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Legislative notebook: Mayo defends its request for state to borrow money

ST. PAUL -- Minnesota lawmakers put Mayo Clinic leaders on the hot seat Wednesday, a day after the world-famous medical center's leader said 49 other states would love to be its home.

ST. PAUL -- Minnesota lawmakers put Mayo Clinic leaders on the hot seat Wednesday, a day after the world-famous medical center's leader said 49 other states would love to be its home.

Rep. John Lesch, DFL-St. Paul, said he was not happy to see Mayo President Dr. John Noseworthy go to the National Press Club Tuesday "and wag his finger at the Minnesota Legislature."

Lesch said his support for the plan fell after Noseworthy's comments. Other lawmakers also criticized the comments.

Noseworthy said other states would like Mayo's planned $3 billion expansion, but said Mayo plans to keep its Minnesota presence.

Mayo official Dr. Brad Narr would not promise the Minnesota House Taxes Committee Wednesday that Mayo would expand in its Rochester home if lawmakers reject its request for a more than $500 million loan.


"I'm not aware of any formal" talks to move Mayo to another state, Narr said.

Mayo consultant Bob Dunn said Rochester "is the best opportunity for Mayo."

Narr said Mayo's Minnesota and Wisconsin presence will continue, but the organization needs to decide "where we are going to grow in the future." Mayo also has major, but smaller, facilities in Arizona and Florida.

Bill author Rep. Kim Norton, DFL-Rochester, said the project could produce up to 30,000 new jobs.

Norton said that the state money Mayo requests would not go to the clinic, but for the city to improve infrastructure and Rochester's cultural facilities.

Rep. Jim Davnie, DFL-Minneapolis, said that cultural attractions and transportation in and out of Rochester need to be improved.

"It seems like you are building an island," he told Mayo expansion supporters because it is hard to get to Rochester.

Dunn said Mayo has spent two years looking at the situation. A study that showed entertainment and city culture in general must improve for both Rochester residents and visitors.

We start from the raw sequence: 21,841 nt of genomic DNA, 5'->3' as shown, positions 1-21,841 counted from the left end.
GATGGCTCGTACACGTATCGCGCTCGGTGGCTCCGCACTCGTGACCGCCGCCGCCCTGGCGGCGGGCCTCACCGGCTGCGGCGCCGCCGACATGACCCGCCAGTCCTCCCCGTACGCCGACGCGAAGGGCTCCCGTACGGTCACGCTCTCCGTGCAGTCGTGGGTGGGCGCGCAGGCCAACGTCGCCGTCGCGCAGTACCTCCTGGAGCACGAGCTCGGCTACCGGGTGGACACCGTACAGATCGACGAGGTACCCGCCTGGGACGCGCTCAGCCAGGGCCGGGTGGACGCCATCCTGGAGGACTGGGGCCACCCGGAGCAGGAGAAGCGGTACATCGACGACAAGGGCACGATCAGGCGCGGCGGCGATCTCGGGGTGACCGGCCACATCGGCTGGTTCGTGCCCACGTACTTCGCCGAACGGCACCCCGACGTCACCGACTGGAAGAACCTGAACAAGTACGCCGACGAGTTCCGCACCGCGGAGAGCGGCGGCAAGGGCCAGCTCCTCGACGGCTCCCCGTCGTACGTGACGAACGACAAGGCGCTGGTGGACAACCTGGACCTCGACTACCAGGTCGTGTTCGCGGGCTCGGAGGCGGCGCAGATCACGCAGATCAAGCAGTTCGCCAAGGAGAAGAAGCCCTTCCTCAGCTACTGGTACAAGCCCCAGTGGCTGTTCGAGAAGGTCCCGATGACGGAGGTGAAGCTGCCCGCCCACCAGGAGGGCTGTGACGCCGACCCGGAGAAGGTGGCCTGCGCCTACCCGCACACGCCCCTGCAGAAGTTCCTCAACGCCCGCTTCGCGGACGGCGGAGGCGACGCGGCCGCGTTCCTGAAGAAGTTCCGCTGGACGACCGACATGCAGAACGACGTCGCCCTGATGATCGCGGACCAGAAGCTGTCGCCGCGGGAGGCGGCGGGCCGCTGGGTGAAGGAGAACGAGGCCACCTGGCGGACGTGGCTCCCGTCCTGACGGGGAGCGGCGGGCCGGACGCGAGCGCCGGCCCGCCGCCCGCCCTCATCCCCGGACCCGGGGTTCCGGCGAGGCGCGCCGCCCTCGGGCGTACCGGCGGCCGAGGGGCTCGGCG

He said Rochester's leisure life is "woefully inadequate. ... It's not as vibrant a community as many in the country."

The House Tax Committee considered a bill that would provide the Rochester area help to build its infrastructure, but did not take action.

Tax Chairwoman Anne Lenczewski, DFL-Bloomington, said she hopes a new Mayo plan is ready early next week. Norton said Mayo project backers are working on a plan in which Rochester would borrow money for the project, not the state as in her original plan.

Parties back marriage

Leaders of Minnesota's Democratic, Libertarian and Independence parties on Wednesday urged lawmakers to support a bill allowing same-sex marriages.

"Marriage matters to Minnesotans," said Ken Martin, Democratic-Farmer-Labor Party chairman. "We value the institution of marriage and the dignity of every Minnesota family."

Matt Lewis of the Independence Party Executive Committee said his party believes in inclusive government "that embraces diversity and protects the rights of all citizens."

Added Bob Odden, chairman the Libertarian Party of Minnesota: "Regardless of political beliefs or identifications, Minnesotans believe in the inherent rights of life, liberty and the pursuit of happiness for all Minnesotans."


The Minnesota Legislature is expected to vote on bills allowing gay marriage next month.

Water fees cut

Farmer water usage fees would not increase as much under a revised bill than earlier proposed.

Farmers would have faced a substantial irrigation cost increase under a provision in an environment, natural resources and agriculture bill.

An amendment to lower those fees was one of several debated by the House Environment, Natural Resources and Agriculture Finance Committee Wednesday. The bill passed on an 11-7 party-line vote, with Democrats in favor.

The proposed increase in water fees was one of the more controversial portions of the $837 million bill.

Under the original proposal, fees for agricultural irrigators were to rise from $10 per million gallons of water to $35 per million gallons. The amendment lowers that increase to $22 per million gallons for agricultural irrigation.

The House Public Information Office contributed to this report.

Related Topics: MAYO CLINIC
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